The trick is to maximize transparency, to encourage more group intervention as well as prompt the media to provide more, and more responsible, investigative reporting than they usually offer. Today it appears that the Internet is quickly becoming an important instrument for the timely, accurate, and detailed exposure, now on a global scale, of conditions that require correction. The organizational learning implications of this development are potentially enormous. Increased transparency implies, if nothing else, a more democratic, capillary diffusion and sharing of information (see also Friedman, Lipshitz, and Overmeer in this volume). In an organizational context, whether in the private or the public sphere, this fact alone modifies the form, quality, and spread of learning; it also brings about a modification of the organizational power structure itself.
Ten political tools: 1. Gaining support from a higher power source or sources • Sponsorship • Lobbying • Co-optation 2. Alliance or coalition building • IOUs • Deals • Establish common cause • Mutual support or defences 1. Controlling a critical resource • Money • People • Information • Expertise 1. Controlling the decision process • Control “short list” • Control decision criteria 1. Controlling the committee process • Agenda • Membership • Minutes • Pre-agenda negotiations • Chairmanship 1. Use of positional authority • Rewards
• Coercion Use of the scientific element • Planning • Control Deceit and deception • Secrecy • Surprise • Hidden agendas • Hidden objectives • Two faces • All things to all people Information • Censoring or withholding • Distortion Miscellaneous games • Divide and rule • Whistle blowing • In the same lifeboat
1. FINDINGS/ CONCLUSIONS:
impact of power on organization
All existing organizations try to generate the maximum profit through its activities. In order to do so, organizations look for achieving internal effectiveness. There are several factors that can influence the effectiveness of the organization. These factors include culture, motivation, communication, power, design, and other factors. In this paper, I will focus on the effects of power, authority, and politics on effectiveness of the organization.The paper will be divided in two main parts, the first part will deal with power, authority, and political behavior; their definitions, sources, and functions. In the second part, I will give the impact of power on the organization, how the political behavior is considered as stress and job aggression impetus, how power leads to effectiveness, and how power is viewed in a Moroccan organization. Power has many definitions depending on the concept in which the term is involved. It can be considered as the ability to act with force, or the ability to influence others to believe, behave, or to value as those in power desires them to or to strengthen, validate, or confirm present beliefs, behaviors, or values. Also power can be considered as the capaci
In addition, employees were always referring to the supervisor when faced with a problem, they try to learn from him. Finally, by giving up some of the authority one can enforce it indirectly and motivate his/her workers. First, it serves as a reduction factor of human variability inside organization. One way to identify a person with this type power is to find others imitating his characteristics. The power can be used also as motivator for employees to get the job done at specific time and details of production. NB: The questions asked in the organization were informal in order for the General director to not misunderstand my situation, and think that I am a member of a labor union. The third function of authority is that it outlives people who have it. Another limitation of authority is that authority is used always in a descendent way, which means that is applied only on subordinates. In order to understand the use of power in this organization, let us see the major functions of each person within the organization:General Director: Negotiate contracts with clients;- Set the strategies and objectives of the company;- Control the flow of the work in the organization;- Direct the purchases of the company;- All financial tasks. So one of the purposes of authority is to be used in equilibrium. Generally, organizations that use this type of power exert a high level of control and supervision, reduction in salaries, time worked not paid, and can go to fire the employee. Resources as power: Resources are very important in an organizational setting. For an individual to understand better the internal environment of an organization, he has to assess where power is concentrated, and where is the most powerful body in the organization. He has to do so for the sake of identifying his position in the hierarchy and to know how to behave with each person in the organization. These organizational structures tend to exist in developing countries.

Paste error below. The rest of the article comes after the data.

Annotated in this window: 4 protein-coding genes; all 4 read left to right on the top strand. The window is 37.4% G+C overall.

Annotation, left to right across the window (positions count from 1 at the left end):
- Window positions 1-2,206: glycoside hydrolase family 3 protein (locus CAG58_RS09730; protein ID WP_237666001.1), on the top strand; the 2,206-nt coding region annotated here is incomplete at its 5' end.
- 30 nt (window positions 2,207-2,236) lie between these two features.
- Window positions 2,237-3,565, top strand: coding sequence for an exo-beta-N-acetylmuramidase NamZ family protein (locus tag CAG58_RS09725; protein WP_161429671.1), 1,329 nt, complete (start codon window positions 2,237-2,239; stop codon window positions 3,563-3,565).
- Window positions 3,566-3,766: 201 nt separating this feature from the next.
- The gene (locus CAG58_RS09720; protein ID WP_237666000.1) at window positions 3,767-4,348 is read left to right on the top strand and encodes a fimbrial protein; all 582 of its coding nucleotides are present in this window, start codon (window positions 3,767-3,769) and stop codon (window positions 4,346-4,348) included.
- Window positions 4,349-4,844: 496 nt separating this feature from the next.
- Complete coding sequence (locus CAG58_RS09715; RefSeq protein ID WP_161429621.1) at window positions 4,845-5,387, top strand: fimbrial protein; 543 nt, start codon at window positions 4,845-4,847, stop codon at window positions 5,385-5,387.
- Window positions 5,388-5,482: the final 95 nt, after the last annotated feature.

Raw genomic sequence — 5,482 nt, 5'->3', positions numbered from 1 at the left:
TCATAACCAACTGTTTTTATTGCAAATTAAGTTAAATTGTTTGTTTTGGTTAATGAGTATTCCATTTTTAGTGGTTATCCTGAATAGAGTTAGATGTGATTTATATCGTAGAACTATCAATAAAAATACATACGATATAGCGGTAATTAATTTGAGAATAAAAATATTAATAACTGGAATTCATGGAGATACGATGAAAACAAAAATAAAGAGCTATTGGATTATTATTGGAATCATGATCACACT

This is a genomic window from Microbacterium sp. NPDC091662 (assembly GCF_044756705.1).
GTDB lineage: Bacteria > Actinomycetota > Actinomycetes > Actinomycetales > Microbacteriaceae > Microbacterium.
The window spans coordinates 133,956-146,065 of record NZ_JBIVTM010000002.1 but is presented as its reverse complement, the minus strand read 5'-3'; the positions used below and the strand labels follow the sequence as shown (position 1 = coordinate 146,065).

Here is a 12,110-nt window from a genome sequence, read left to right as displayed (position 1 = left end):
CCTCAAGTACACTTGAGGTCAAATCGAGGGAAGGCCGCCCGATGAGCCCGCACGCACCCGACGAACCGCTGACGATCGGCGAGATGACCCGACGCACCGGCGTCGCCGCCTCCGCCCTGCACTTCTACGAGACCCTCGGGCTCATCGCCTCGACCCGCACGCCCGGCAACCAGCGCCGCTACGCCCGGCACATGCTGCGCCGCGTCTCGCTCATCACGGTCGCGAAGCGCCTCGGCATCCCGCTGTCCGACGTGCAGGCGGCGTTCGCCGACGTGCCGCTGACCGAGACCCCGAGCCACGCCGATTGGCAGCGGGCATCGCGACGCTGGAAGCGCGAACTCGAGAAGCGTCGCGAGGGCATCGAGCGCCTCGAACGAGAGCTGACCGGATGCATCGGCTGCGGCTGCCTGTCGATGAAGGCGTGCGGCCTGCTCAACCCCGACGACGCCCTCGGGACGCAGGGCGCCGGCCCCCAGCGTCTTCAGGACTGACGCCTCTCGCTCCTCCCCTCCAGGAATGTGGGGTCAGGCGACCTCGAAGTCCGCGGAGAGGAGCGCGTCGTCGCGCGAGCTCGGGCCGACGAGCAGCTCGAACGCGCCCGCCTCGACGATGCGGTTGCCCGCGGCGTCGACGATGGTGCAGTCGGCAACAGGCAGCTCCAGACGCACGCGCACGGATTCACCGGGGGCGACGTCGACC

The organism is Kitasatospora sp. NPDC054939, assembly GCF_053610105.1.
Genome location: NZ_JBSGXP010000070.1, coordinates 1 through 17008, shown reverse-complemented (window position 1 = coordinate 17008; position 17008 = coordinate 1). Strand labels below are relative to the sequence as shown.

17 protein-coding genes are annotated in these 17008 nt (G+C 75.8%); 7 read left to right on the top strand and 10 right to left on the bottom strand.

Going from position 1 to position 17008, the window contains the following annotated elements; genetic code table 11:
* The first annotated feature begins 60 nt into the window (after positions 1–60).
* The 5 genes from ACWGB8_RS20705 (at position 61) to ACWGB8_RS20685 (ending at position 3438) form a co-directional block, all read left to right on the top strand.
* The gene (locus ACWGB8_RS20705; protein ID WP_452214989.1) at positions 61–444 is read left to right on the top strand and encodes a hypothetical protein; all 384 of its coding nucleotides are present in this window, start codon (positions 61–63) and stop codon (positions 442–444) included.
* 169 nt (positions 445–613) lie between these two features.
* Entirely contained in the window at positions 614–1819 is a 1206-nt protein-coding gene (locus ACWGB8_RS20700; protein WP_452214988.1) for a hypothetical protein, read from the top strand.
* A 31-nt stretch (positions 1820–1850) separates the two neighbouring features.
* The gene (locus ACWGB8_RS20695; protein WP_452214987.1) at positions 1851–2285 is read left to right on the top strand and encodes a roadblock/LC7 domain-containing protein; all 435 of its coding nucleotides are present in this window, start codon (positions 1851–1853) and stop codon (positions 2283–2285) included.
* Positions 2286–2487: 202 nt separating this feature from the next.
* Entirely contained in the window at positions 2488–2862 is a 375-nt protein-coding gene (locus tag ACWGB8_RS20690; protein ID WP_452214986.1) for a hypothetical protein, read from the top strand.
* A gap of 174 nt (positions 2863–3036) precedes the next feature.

2. LIMITATIONS: The following were the limitations faced while conducting this research work: 1. The soft copy of the research work was to be prepare rather than handwritten . 2. No computer available at home . 3. No internet connection available at home. 4. Time available is only two month.
3. BIBLIOGRAPHY & REFERENCES : www.oppapers.com
J. (1995). ‘The Learning Organization: Power, Politics, and Ideology’. Management Learning, 26: 193–213. Pfeffer, J. (1981). Power in Organizations. Marshfield, MA: Pittman.